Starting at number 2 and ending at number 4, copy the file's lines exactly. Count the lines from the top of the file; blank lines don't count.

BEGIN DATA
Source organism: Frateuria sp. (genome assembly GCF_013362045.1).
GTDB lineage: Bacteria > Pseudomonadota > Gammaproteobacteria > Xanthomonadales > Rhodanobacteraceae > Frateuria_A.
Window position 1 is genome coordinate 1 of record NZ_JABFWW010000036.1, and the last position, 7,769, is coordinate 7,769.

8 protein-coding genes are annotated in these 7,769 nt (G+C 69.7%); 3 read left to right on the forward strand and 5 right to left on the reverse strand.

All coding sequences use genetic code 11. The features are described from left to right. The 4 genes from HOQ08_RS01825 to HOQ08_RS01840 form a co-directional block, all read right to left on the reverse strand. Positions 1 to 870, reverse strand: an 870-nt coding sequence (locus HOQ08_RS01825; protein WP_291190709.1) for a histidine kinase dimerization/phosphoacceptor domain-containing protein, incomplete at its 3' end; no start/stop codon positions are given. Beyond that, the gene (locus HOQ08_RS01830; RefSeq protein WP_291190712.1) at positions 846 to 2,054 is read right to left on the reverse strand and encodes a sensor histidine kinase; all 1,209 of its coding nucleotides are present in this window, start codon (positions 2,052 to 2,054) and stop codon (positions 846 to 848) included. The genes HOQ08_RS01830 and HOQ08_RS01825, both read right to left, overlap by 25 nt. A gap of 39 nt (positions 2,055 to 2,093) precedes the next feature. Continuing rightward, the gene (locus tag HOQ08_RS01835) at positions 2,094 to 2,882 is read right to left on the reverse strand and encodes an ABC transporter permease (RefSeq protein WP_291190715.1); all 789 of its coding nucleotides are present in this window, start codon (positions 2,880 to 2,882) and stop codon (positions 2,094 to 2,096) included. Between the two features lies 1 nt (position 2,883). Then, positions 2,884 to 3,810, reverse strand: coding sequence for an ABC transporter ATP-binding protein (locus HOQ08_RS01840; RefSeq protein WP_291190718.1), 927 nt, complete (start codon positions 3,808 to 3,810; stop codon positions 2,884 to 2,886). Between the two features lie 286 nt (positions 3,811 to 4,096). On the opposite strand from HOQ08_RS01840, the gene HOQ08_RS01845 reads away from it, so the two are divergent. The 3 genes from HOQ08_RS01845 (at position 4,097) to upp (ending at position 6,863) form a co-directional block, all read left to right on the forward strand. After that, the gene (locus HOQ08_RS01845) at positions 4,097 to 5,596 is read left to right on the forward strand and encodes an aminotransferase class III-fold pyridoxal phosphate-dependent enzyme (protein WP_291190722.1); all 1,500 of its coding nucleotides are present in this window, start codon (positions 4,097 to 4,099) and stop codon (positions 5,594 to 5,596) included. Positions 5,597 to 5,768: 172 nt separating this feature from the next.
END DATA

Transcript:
GTDB lineage: Bacteria > Pseudomonadota > Gammaproteobacteria > Xanthomonadales > Rhodanobacteraceae > Frateuria_A.
Window position 1 is genome coordinate 1 of record NZ_JABFWW010000036.1, and the last position, 7,769, is coordinate 7,769.

8 protein-coding genes are annotated in these 7,769 nt (G+C 69.7%); 3 read left to right on the forward strand and 5 right to left on the reverse strand.